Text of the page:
I'd add that references to traditional peasant and village level forms of consensus doesn't really tell us much about the development of the consensus model in the context of US political history.

      Nothing human is alien to me.

      by WB Reeves on Tue May 14, 2013 at 01:30:44 PM PDT

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      •  Certainly... (4+ / 0-)

        The consensus model was applied differently, according to the understanding of participants in different cities. In fact, it was never expected to be one-size-fits-all.

        It required experimentation and adaptation. Americans are so accustomed to top down hierarchical models, and being led by a few, that some individuals weren't willing to try a new approach, but for many of us who stuck around, it was a wonderful way of self-managing.

        What city were you in? How often did you attend meetings? Some people gave up after one or two exposures.

        In Portland, which had one of the largest Occupy populations, we adapted the model frequently. I personally found it to be one of the most liberating experiences I've ever had, but I do think the approach takes some personal adjustments (especially in the size of one's ego) and many weren't willing to be patient enough to work out the wrinkles.

        "In times of universal deceit, telling the truth will be a revolutionary act." -George Orwell

        by ZhenRen on Tue May 14, 2013 at 01:46:00 PM PDT

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        •  Atlanta (1+ / 0-)
          Recommended by:
          zett

          My own experience with consensus decision making dates to the 1970's. Our Indymedia collective used a form of limited consensus so there's that as well.

          I didn't attend as many general assemblies as I would have liked but I kept in close contact with those who did. I did witness the attendance at them shriveling from hundreds to a handful though.

          Nothing human is alien to me.

          by WB Reeves on Tue May 14, 2013 at 02:18:07 PM PDT

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          •  I understand (2+ / 0-)
            Recommended by:
            Cassiodorus, Brown Thrasher

            It's a pity that happened, because I think there is much to learn from direct democracy approaches. I notice Graeber said in his article that with numbers beyond 20 or 30, achieving absolute consensus becomes more difficult.

            Also, regarding anarchists, not all think consensus in large numbers is workable, but the spirit of listening to all sides, breaking down the barriers of factions, giving each person a voice, using recallable and mandated delegates, and participatory democracy is the ideal, even if absolute consensus becomes impractical in larger groups.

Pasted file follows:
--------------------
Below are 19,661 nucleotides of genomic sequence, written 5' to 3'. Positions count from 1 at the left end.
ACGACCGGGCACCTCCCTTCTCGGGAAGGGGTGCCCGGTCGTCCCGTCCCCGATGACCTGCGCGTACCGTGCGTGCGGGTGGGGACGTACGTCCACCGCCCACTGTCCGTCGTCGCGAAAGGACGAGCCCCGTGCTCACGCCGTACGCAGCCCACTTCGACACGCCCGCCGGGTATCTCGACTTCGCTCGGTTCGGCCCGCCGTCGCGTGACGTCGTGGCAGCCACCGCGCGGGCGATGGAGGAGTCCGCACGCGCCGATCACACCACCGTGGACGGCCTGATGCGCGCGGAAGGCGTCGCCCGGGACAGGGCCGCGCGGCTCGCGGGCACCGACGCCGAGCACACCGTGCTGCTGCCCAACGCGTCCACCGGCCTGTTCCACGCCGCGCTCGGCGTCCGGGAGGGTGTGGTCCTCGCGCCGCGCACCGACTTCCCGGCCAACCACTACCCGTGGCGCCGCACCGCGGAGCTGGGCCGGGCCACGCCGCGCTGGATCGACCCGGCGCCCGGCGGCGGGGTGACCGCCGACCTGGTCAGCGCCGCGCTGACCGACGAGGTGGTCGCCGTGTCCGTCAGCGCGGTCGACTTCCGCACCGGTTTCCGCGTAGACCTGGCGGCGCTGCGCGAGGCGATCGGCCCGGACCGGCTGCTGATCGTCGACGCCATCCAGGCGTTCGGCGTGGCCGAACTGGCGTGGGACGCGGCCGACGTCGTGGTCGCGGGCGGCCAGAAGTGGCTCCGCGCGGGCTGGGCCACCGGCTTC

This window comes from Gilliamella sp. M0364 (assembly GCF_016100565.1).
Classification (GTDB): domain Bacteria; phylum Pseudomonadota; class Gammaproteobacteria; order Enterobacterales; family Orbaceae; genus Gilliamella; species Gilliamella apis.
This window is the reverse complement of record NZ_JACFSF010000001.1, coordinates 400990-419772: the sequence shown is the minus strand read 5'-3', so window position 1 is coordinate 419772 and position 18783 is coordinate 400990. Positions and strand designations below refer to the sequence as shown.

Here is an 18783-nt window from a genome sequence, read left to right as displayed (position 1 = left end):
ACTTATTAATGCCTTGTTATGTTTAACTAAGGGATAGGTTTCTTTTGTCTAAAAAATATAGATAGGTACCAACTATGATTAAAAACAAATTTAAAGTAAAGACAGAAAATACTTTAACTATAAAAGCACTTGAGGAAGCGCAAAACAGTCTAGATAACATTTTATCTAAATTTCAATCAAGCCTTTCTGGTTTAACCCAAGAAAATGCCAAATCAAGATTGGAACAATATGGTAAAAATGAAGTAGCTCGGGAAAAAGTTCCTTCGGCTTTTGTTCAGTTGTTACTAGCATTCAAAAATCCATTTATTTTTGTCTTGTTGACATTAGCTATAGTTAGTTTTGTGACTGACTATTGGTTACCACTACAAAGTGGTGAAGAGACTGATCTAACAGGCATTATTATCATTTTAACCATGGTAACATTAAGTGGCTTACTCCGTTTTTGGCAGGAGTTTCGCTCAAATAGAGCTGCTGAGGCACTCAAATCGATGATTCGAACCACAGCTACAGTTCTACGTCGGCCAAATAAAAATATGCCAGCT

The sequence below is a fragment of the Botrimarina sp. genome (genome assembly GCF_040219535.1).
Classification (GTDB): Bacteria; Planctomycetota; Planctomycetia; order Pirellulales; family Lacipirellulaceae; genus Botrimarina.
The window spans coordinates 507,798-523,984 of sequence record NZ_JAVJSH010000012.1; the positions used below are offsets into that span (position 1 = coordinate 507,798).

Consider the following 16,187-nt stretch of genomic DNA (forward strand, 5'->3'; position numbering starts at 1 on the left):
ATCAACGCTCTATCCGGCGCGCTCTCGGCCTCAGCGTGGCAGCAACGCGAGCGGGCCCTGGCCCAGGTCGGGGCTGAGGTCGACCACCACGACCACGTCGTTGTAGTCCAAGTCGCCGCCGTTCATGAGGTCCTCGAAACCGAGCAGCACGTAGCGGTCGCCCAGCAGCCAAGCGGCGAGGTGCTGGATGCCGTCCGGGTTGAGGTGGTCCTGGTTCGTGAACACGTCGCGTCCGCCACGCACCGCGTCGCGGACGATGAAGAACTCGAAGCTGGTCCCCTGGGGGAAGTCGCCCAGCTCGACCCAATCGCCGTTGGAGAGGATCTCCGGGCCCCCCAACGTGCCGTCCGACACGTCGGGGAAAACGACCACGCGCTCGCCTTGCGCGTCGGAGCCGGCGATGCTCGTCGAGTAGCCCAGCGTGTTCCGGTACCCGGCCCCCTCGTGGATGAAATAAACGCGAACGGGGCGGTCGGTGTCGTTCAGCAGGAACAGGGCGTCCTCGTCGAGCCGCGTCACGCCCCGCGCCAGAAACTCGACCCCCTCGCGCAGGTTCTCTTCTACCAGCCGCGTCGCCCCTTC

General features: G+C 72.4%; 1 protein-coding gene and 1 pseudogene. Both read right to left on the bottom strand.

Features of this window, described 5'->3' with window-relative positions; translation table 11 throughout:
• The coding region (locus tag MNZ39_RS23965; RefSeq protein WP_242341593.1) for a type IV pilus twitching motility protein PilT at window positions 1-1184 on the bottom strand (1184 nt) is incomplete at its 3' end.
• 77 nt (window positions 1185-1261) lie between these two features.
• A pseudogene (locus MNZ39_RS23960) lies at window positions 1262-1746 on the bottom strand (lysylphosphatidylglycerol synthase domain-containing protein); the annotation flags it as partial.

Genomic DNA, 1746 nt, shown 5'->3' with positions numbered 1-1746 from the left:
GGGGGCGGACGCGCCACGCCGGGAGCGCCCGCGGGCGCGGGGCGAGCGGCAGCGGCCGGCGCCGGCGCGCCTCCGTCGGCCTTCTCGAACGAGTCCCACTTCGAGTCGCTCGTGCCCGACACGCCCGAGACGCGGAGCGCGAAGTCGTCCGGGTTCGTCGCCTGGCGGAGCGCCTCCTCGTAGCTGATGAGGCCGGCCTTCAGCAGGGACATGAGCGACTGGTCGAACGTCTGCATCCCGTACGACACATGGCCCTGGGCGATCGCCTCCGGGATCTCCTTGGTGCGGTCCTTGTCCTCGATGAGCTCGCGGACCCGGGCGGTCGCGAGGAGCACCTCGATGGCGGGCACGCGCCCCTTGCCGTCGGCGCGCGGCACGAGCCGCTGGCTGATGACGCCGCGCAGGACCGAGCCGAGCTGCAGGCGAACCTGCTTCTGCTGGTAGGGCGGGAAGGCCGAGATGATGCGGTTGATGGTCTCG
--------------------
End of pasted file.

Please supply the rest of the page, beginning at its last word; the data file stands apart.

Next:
In Portland, we adopted a spokes-council model which seemed to help. Smaller working groups and affinity groups (with from as little as 3 or 4 persons up to 20 or so) would use the consensus approach, and would select a delegate or two to attend a spokes-council meeting (which was open and everyone could attend) and the delegates would, in turn, try to use consensus, but in the end sometimes a simple vote was taken and accepted. But everyone tried to honor consensus as much as possible and understood its value.

            The delegates could not make decisions, but rather would continually go back and confer with their respective groups during the meetings and were mandated/directed to vote according to the consensus of the smaller group. If a delegate ignored the group, inserting his or her own opinions (which occasionally did happen), they could be easily replaced, or rebuked and reminded of the group's intentions.

            "In times of universal deceit, telling the truth will be a revolutionary act." -George Orwell

            by ZhenRen on Tue May 14, 2013 at 02:41:27 PM PDT

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            •  In the spokes-council model (1+ / 0-)
              Recommended by:
              Brown Thrasher

              there were many groups which sent delegates to the council. Probably something like 15 or more groups made up the community. Anyone was free to form an affinity group.

              "In times of universal deceit, telling the truth will be a revolutionary act." -George Orwell

              by ZhenRen on Tue May 14, 2013 at 02:45:27 PM PDT

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      •  Oh, and did you read the entire article? (2+ / 0-)
        Recommended by:
        Cassiodorus, Brown Thrasher

        My excepts were merely teasers to get people to click on the link. The article isn't long, and there are some good points he made that aren't in my excepts.

        "In times of universal deceit, telling the truth will be a revolutionary act." -George Orwell

        by ZhenRen on Tue May 14, 2013 at 01:48:13 PM PDT

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        •  I haven't read it but I will (0+ / 0-)

          I'm also looking forward to reading his piece on RW youth to see how his impressions stack up with my own experience dealing with such.

          Nothing human is alien to me.

          by WB Reeves on Tue May 14, 2013 at 02:12:48 PM PDT